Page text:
We can’t fathom a county, a county seat, a school system and a community facing greater challenges than those here in Robeson County on this day, a week removed from a second catastrophic hurricane in 23 months.
We are collectively, figuratively at least, on the ropes — and recovery is more difficult because of spotty leadership, petty politics, and the reality ours is a poor county, not only in terms of treasure but one lacking much of the ingenuity that these times will demand.
Two things are fundamental if Robeson County and Lumberton are to reemerge as a reasonable facsimile of what they were on Oct. 7, 2016.
No. 1, a promise that was made last week by Tim Moore, the speaker of the N.C. House, cannot be empty. Moore said that the General Assembly would put in place a plan that would enable the Lumber River to absorb subsequent 1,000-year flooding events — and never again morph from a tranquil friend into a frightful foe.
We don’t pretend to understand the engineering, but it seems plain to us that the Lumber River and all the tributaries, canals, streams and ditches that nourish her, must be swept clean of the clogging garbage and debris, and that it must as well be deepened and widened.
In other words, it must be fortified to endure the torrential rains that Hurricanes Matthew and Florence unleashed because, we fear, these biblical events may be the new normal.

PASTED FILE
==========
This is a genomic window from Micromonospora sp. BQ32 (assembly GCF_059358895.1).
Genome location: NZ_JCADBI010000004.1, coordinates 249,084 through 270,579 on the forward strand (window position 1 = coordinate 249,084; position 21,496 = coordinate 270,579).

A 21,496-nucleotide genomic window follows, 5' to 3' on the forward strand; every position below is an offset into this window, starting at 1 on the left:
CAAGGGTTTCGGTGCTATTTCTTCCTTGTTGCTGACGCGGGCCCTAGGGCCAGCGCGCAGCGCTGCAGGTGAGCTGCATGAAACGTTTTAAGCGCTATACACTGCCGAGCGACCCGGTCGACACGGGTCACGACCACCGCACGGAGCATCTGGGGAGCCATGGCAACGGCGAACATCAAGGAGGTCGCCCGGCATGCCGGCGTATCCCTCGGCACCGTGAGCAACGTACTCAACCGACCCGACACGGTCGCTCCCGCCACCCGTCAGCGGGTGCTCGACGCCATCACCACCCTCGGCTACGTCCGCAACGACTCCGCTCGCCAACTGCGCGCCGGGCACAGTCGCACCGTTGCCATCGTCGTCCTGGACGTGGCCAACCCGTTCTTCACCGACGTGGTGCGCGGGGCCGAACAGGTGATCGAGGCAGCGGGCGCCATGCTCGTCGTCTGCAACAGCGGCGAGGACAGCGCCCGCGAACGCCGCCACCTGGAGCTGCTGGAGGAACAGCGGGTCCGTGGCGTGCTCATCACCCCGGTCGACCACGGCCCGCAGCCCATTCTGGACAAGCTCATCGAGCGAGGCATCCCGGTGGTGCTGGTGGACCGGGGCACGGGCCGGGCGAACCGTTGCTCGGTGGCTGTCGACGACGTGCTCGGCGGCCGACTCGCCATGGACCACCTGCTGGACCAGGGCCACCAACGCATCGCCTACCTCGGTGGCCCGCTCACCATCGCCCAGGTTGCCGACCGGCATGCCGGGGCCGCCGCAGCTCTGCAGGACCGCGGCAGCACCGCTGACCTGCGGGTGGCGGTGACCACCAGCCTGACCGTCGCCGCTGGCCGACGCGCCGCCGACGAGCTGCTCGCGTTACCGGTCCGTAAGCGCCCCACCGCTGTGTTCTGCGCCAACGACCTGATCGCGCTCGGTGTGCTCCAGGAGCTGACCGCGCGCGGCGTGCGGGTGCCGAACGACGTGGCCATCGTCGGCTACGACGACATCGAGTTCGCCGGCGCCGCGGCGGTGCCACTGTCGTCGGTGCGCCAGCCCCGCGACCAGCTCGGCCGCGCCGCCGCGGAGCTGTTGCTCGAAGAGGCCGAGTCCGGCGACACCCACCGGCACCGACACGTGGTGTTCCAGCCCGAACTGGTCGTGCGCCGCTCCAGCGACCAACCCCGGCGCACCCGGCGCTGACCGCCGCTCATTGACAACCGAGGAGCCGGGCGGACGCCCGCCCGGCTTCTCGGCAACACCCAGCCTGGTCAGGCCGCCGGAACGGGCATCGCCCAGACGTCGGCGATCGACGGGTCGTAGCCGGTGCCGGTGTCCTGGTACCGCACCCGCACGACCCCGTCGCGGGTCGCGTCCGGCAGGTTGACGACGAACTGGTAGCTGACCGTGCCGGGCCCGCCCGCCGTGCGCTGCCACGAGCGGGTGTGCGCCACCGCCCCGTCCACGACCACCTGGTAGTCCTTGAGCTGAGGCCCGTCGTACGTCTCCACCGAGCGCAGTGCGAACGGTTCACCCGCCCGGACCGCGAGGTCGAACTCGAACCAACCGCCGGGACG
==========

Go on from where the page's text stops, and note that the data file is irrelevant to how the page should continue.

To be sure that job will be a costly endeavor, but to do otherwise would be much more costly. Florence’s damage once again will be measured in the billions, so spending a significant fraction of that making the river more robust makes sense economically.
Some good news is that the Republican leadership in Raleigh, often criticized for its frugality and insistence on saving dollars for a rainy day, can reach for $2 billion in reserves to help get this task done. Surely federal money will be made available as well.
No. 2, the hole through which the Lumber River has now rushed twice to destroy South and West Lumberton must be plugged. We know there had been plans to put floodgates underneath the Interstate 95 bridge through which the CSX railroad runs, and there is plenty of anger that has not already been done.
We have heard one side of the story, and we need to hear the other. But somehow these communities have to be protected from another epic flood — and they also must be wrung dry, bulldozed in places appropriate and space made so that they can grow again.
There are, we know, other measures that must be taken, and we will count on keener minds to point them out. But the jobs we have outlined are the first of many steps that must be taken.
It could be never before we see hurricanes with the force of destruction that Matthew and Florence visited upon us — but it doesn’t matter. The threat that it could happen is enough.
Robeson County and Lumberton are now known as places that flood — and that is just another excuse that industry and professional people have to go elsewhere when looking for a place to locate. We must be able to provide assurance that there will never be another Matthew or Florence, no matter how angry Mother Nature becomes.
We also worry about our ability to hold on to the talent that is here. Look at Mayfair, which is affluent, populated with people who make this county a better place to live. What can be expected of them at the point? To stay put, cross their fingers, and know that a 1,000-year event can’t happen three times in a generation?
Their confidence that it could not happen twice has already been betrayed.
The time is now to get this done. Actually, it has passed.